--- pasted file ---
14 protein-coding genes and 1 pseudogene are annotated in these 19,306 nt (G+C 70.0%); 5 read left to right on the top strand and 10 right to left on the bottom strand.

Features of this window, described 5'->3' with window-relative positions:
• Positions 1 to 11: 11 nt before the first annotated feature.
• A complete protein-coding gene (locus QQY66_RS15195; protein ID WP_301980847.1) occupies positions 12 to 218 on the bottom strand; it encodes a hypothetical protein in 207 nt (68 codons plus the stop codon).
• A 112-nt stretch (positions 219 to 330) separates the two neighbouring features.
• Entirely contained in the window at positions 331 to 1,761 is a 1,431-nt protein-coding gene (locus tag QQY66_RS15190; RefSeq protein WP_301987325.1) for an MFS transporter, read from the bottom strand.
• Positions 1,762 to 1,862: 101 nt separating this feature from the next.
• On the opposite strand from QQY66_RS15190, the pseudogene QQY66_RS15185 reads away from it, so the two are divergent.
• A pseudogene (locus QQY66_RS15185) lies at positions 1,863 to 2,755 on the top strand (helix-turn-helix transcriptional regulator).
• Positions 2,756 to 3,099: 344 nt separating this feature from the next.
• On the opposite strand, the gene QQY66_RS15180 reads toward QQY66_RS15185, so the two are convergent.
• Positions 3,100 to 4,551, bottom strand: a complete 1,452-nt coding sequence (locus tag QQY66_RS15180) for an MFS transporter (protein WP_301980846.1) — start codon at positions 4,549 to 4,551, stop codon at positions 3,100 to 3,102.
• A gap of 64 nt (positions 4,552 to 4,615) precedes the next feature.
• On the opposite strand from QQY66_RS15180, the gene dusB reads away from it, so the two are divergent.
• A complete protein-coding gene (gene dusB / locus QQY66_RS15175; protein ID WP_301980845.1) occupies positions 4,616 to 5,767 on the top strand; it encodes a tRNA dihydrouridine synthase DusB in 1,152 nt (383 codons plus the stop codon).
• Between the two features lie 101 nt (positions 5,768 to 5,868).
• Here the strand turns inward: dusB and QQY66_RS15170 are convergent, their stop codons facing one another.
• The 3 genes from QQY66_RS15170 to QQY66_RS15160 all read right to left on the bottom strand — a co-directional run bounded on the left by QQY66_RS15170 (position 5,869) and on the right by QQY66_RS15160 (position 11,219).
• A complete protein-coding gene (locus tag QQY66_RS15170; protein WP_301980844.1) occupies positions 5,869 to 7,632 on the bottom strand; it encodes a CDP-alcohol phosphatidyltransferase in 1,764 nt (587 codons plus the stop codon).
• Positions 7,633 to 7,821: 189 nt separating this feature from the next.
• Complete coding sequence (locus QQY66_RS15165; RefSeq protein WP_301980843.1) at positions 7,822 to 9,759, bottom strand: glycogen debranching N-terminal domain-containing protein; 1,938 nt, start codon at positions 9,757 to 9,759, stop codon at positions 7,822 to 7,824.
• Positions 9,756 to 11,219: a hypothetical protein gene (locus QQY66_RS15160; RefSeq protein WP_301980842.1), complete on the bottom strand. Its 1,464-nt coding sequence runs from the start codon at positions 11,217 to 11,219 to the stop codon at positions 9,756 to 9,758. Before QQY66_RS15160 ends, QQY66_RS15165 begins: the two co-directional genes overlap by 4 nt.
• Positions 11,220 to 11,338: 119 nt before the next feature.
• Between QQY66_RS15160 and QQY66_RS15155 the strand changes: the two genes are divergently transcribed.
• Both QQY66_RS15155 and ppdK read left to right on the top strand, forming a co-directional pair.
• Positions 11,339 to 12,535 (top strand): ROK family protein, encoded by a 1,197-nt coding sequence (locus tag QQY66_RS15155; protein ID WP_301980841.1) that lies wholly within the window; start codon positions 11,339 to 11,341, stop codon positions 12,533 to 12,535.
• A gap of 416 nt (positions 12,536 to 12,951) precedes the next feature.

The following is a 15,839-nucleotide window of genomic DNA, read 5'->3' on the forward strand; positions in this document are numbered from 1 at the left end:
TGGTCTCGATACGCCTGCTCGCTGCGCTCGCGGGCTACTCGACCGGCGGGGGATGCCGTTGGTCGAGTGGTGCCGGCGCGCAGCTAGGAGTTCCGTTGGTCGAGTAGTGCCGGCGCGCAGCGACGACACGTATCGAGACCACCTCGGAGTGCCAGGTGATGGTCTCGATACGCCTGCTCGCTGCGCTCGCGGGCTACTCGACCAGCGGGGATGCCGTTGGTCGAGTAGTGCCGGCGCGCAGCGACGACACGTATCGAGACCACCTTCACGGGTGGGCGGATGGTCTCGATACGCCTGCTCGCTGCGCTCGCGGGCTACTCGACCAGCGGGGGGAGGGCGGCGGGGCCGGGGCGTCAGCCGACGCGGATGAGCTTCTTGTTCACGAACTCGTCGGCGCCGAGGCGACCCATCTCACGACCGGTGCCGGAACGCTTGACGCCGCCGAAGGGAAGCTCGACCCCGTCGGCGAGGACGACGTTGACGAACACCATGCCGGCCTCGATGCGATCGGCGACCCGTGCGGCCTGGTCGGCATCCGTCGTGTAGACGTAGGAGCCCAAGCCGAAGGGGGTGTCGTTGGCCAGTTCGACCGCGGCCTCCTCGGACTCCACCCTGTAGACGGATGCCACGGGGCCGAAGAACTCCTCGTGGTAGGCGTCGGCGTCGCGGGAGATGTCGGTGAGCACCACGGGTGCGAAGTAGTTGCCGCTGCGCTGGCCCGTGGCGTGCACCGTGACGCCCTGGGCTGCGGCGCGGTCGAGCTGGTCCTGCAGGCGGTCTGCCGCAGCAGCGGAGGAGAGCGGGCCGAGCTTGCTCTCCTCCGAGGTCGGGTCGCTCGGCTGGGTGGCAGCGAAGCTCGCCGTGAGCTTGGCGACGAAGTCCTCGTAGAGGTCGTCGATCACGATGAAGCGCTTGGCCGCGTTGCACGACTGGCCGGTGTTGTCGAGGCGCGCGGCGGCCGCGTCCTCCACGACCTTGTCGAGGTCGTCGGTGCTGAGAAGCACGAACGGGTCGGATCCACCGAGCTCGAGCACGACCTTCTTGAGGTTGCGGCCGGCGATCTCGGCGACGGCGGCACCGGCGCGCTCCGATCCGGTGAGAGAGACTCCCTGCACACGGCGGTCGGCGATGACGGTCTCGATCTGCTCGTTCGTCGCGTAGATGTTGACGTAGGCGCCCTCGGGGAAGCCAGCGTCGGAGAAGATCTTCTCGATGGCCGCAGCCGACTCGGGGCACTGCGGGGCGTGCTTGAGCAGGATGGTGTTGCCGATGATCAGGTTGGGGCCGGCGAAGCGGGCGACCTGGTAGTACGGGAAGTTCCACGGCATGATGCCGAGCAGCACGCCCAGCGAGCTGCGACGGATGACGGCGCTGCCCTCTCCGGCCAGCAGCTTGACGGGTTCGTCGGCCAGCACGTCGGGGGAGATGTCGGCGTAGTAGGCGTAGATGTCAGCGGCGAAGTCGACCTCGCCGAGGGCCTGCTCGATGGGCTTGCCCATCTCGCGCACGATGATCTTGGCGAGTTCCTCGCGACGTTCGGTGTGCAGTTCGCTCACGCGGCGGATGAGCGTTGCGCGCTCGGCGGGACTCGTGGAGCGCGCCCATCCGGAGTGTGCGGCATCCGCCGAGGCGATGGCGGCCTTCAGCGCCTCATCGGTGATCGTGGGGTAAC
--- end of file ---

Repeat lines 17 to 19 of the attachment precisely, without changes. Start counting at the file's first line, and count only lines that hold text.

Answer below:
• Here the strand turns inward: dusB and QQY66_RS15170 are convergent, their stop codons facing one another.
• The 3 genes from QQY66_RS15170 to QQY66_RS15160 all read right to left on the bottom strand — a co-directional run bounded on the left by QQY66_RS15170 (position 5,869) and on the right by QQY66_RS15160 (position 11,219).
• A complete protein-coding gene (locus tag QQY66_RS15170; protein WP_301980844.1) occupies positions 5,869 to 7,632 on the bottom strand; it encodes a CDP-alcohol phosphatidyltransferase in 1,764 nt (587 codons plus the stop codon).